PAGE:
Leon Fleisher is considered a living legend among the coterie of distinguished American pianists who emerged in the late forties and early fifties. Students consider Fleisher the “Obi-Wan Kenobi of the piano,” and travel from all over the globe come to work with him or even just sit on his master classes, just as pianists in the first half of the 20th century sought out Fleisher’s youthful teacher and mentor Artur Schnabel.
In a certain sense, the present complete collection of Fleisher’s recordings for Sony Classical and its predecessors (Epic and Columbia Masterworks) demarcates the personal and musical twists and turns of his career journey. We hear Fleisher soon after his Brussels victory, followed by his now iconic Beethoven, Brahms, Mozart, Schumann and Grieg concerto collaborations with George Szell and the Cleveland Orchestra, along with highly acclaimed solo recordings. Two discs represent Fleisher at the peak of his later career playing concertos and recitals for the left hand. Lastly, Fleisher’s formidable gifts as a Mozart player as revealed in his C major K 503 concerto recording yielded further bounty with his two-handed return a half-century later in the K 242, K 414 and K 488 concertos featured on the collection’s most recent release.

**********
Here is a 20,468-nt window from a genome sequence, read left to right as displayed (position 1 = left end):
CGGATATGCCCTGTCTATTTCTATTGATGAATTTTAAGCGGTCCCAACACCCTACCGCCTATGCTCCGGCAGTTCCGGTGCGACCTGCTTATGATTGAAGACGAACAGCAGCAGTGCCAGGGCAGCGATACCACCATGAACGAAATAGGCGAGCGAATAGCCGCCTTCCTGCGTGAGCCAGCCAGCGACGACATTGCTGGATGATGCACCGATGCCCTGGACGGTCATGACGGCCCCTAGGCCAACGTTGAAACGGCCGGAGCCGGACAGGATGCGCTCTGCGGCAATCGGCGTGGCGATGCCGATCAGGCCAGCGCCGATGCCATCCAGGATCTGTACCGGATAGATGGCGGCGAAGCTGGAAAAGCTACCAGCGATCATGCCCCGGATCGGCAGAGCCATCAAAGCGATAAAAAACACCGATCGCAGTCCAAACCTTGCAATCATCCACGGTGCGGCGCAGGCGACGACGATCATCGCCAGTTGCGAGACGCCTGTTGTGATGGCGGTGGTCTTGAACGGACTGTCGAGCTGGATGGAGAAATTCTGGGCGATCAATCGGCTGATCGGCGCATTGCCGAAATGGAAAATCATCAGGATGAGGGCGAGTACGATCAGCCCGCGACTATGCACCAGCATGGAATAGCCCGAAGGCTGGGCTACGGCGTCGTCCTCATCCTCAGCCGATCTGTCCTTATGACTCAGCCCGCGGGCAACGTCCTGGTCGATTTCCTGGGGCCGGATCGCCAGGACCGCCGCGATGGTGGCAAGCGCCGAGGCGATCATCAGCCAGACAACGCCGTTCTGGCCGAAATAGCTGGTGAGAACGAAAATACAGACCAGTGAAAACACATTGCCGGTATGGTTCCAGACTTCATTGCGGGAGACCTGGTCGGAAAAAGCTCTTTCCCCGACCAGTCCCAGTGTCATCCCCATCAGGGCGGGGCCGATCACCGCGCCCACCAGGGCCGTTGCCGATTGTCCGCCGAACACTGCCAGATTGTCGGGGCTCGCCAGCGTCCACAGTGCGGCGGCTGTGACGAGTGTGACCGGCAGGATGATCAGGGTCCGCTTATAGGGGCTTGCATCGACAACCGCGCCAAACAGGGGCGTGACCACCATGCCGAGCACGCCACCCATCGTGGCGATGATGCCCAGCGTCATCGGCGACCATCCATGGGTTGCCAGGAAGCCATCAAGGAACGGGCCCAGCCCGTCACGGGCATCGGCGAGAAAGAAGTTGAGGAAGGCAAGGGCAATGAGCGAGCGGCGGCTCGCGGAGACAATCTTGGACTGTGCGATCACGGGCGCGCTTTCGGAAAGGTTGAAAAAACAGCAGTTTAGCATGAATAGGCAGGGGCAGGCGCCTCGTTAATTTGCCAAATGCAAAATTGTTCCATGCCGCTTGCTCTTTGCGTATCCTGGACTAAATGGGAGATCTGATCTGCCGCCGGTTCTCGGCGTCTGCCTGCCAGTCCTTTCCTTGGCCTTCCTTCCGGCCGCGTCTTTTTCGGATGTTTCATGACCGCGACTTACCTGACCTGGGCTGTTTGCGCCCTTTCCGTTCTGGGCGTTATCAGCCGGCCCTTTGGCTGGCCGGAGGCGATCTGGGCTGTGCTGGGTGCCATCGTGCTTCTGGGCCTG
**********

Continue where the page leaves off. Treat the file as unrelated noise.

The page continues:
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On the podium, Fleisher championed a wide range of new music, starting with the Washington DC-based Theater Chamber Players, and later as the Baltimore Symphony Orchestra’s associate conductor. Fleisher also introduced innovative curriculum ideas during his respective artistic director tenures at the Tanglewood and Aspen music centers. However, it was the piano that brought Fleisher into the public eye. A child prodigy who became Artur Schnabel’s youngest student at age ten, Fleisher went on to win first prize at the 1952 Queen Elisabeth Competition in Brussels, launching a major international career on the concert platform and recording studio.
In the mid-sixties, the onset of what was later diagnosed as focal dystonia in the right hand forced Fleisher to curtail his playing. As Fleisher sought a variety of remedies, he resumed concertizing with repertoire for left hand.